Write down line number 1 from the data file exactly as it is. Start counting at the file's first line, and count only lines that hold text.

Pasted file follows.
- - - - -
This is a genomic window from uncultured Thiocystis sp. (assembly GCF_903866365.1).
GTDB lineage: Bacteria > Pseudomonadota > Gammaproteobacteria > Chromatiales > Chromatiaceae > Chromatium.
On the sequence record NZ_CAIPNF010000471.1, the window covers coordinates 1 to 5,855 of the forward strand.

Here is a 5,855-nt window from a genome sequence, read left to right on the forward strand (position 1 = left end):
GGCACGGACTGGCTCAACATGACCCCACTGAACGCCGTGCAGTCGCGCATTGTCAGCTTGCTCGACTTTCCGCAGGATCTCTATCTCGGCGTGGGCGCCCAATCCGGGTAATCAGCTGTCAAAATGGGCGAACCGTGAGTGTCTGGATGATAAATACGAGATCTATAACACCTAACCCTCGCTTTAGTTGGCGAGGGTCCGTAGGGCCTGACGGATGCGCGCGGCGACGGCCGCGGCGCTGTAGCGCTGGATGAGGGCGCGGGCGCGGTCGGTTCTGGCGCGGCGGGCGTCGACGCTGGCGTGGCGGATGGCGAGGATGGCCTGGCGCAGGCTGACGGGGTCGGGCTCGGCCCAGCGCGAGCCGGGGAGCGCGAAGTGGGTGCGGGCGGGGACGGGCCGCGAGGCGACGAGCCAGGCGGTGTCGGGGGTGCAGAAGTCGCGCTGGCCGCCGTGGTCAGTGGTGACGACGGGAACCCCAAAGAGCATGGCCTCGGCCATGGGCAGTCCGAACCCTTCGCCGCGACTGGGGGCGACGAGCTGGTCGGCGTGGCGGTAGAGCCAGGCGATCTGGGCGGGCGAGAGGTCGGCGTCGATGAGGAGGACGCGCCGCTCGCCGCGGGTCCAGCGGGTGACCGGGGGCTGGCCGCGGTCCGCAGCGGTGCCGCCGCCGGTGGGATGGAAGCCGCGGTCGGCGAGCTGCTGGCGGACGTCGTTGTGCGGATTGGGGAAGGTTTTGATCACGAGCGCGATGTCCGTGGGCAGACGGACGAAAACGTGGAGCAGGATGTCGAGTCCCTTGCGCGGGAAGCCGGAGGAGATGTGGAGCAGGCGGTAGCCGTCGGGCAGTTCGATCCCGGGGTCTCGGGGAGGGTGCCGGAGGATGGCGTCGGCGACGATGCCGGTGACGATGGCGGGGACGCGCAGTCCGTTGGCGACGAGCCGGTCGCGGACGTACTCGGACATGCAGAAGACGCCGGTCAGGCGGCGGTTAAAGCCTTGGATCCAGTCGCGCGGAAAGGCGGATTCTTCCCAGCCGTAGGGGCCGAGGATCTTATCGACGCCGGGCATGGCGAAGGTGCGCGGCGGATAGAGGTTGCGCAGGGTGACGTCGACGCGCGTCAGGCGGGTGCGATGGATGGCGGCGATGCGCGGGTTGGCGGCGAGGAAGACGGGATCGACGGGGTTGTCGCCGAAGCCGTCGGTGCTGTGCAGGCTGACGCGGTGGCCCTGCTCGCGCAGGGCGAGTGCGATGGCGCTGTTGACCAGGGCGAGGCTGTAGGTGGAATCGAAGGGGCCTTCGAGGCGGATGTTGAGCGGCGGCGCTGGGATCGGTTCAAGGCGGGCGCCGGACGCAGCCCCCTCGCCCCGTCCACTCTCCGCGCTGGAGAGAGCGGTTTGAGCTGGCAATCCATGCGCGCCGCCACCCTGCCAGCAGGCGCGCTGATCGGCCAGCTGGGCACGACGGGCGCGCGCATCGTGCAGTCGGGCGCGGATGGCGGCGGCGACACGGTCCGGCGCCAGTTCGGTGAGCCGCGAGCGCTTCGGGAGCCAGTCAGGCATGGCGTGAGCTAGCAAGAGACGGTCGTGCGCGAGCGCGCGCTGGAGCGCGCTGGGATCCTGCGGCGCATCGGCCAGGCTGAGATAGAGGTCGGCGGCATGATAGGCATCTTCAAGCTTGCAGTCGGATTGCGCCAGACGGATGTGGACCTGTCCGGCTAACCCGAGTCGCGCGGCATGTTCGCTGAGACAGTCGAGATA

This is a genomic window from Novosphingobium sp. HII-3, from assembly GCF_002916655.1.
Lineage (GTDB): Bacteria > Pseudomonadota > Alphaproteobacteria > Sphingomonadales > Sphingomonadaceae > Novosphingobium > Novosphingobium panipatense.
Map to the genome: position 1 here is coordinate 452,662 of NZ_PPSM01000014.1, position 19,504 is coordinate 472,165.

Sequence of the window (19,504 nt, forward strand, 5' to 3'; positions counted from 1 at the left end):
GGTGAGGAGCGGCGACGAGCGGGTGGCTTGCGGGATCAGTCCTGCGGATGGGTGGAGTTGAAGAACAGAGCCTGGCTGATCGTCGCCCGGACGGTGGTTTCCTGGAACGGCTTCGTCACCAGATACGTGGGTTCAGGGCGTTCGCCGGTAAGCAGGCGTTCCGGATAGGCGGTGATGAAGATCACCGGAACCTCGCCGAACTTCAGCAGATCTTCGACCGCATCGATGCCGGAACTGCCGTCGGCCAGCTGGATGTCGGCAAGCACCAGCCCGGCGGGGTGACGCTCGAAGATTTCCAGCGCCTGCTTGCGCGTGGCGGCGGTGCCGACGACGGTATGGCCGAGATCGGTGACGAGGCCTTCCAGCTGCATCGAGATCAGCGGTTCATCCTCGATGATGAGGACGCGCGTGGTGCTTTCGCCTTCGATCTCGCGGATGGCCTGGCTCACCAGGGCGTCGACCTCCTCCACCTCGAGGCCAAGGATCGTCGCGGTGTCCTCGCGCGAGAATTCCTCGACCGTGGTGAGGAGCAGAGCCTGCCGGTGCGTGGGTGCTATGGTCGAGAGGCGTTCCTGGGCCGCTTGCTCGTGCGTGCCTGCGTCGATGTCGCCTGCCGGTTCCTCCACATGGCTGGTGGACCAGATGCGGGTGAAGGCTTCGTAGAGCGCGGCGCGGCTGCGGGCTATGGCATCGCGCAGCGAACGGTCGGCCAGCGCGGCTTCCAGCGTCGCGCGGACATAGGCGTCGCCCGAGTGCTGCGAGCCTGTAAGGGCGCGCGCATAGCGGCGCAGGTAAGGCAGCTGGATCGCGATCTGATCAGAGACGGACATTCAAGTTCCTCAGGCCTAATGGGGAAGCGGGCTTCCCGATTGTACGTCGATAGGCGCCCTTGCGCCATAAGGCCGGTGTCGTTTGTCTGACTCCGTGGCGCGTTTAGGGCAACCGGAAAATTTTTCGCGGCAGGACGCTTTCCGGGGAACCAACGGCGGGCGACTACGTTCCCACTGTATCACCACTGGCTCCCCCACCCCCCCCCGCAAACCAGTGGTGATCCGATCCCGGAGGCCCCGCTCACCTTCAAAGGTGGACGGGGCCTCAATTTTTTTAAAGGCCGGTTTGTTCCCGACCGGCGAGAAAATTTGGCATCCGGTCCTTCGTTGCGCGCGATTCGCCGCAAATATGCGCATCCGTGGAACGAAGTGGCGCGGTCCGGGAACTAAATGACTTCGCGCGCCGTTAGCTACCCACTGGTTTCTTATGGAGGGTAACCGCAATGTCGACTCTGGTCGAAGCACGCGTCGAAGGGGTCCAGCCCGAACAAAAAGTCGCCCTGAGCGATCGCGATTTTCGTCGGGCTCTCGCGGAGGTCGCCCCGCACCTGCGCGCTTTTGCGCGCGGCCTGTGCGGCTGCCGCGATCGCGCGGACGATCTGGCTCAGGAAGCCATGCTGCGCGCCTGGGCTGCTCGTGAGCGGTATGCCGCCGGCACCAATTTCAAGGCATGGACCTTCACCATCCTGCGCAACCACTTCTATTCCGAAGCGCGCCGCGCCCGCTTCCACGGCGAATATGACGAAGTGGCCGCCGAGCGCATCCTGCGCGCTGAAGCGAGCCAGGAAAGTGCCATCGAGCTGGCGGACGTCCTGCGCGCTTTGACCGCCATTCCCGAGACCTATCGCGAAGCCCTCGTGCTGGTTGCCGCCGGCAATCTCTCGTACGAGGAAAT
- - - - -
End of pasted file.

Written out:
This is a genomic window from uncultured Thiocystis sp. (assembly GCF_903866365.1).